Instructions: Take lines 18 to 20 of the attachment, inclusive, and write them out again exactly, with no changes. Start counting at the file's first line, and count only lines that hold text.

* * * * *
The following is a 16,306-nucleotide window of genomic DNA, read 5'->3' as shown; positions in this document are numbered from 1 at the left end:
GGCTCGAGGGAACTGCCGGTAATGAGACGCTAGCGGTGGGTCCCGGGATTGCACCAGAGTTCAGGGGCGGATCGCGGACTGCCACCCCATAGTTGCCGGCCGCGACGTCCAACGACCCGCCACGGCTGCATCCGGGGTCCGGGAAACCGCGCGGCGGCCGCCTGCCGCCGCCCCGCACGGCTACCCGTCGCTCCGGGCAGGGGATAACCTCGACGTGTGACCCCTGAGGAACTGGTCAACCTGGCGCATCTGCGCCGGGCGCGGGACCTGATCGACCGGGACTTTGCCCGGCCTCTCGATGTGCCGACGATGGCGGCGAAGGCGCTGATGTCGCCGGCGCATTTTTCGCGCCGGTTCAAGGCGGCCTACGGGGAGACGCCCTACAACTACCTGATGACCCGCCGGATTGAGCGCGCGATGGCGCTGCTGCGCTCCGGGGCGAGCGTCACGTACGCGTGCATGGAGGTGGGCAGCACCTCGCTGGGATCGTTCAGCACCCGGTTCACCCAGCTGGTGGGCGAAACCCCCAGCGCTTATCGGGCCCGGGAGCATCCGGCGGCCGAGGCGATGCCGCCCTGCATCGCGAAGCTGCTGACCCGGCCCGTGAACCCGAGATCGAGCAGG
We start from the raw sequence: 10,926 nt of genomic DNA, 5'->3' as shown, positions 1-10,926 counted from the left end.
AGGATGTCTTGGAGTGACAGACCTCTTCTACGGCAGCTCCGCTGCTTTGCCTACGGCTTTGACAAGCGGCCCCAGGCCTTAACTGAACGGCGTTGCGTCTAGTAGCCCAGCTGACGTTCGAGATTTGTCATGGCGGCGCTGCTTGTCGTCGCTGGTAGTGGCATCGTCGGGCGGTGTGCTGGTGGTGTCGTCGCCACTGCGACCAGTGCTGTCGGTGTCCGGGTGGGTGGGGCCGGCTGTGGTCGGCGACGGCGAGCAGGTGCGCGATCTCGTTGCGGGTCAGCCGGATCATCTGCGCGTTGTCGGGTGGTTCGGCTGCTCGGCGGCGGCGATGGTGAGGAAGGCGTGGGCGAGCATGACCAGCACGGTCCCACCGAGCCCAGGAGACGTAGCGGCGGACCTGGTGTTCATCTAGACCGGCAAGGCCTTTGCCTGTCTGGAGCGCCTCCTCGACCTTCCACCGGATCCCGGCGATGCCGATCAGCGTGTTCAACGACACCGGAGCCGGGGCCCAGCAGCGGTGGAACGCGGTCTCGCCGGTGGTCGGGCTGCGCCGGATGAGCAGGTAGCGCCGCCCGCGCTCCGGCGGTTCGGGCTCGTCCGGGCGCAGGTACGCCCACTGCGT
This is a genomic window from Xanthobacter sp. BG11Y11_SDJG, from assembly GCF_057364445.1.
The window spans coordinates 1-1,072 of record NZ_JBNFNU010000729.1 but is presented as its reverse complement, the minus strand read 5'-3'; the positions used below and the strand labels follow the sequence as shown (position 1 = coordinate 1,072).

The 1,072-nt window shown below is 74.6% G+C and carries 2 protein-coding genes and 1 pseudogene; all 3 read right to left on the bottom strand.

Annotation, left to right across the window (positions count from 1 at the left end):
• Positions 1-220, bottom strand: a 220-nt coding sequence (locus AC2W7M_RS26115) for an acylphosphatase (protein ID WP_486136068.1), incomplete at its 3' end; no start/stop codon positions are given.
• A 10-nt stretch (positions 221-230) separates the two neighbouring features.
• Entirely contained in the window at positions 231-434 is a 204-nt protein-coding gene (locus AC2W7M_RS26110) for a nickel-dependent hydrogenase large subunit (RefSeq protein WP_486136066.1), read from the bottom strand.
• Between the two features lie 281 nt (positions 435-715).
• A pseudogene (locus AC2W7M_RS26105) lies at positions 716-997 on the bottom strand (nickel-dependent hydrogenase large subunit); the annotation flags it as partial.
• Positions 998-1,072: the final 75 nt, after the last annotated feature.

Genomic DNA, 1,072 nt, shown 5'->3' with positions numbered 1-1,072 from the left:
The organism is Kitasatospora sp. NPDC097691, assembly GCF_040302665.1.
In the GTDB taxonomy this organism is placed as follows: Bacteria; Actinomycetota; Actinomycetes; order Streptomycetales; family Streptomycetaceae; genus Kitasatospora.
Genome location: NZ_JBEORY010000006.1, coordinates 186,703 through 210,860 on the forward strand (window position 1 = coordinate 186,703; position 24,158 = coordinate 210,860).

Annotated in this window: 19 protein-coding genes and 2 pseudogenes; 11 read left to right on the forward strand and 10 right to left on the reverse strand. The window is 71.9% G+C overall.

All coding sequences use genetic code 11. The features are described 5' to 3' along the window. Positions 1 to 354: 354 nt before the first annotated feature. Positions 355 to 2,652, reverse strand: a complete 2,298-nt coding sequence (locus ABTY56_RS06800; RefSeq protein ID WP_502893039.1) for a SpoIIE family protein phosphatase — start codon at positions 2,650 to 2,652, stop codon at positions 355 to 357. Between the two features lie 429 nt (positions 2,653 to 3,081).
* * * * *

Genome location: NZ_JBEORY010000006.1, coordinates 186,703 through 210,860 on the forward strand (window position 1 = coordinate 186,703; position 24,158 = coordinate 210,860).

Annotated in this window: 19 protein-coding genes and 2 pseudogenes; 11 read left to right on the forward strand and 10 right to left on the reverse strand. The window is 71.9% G+C overall.

All coding sequences use genetic code 11. The features are described 5' to 3' along the window. Positions 1 to 354: 354 nt before the first annotated feature. Positions 355 to 2,652, reverse strand: a complete 2,298-nt coding sequence (locus ABTY56_RS06800; RefSeq protein ID WP_502893039.1) for a SpoIIE family protein phosphatase — start codon at positions 2,650 to 2,652, stop codon at positions 355 to 357. Between the two features lie 429 nt (positions 2,653 to 3,081).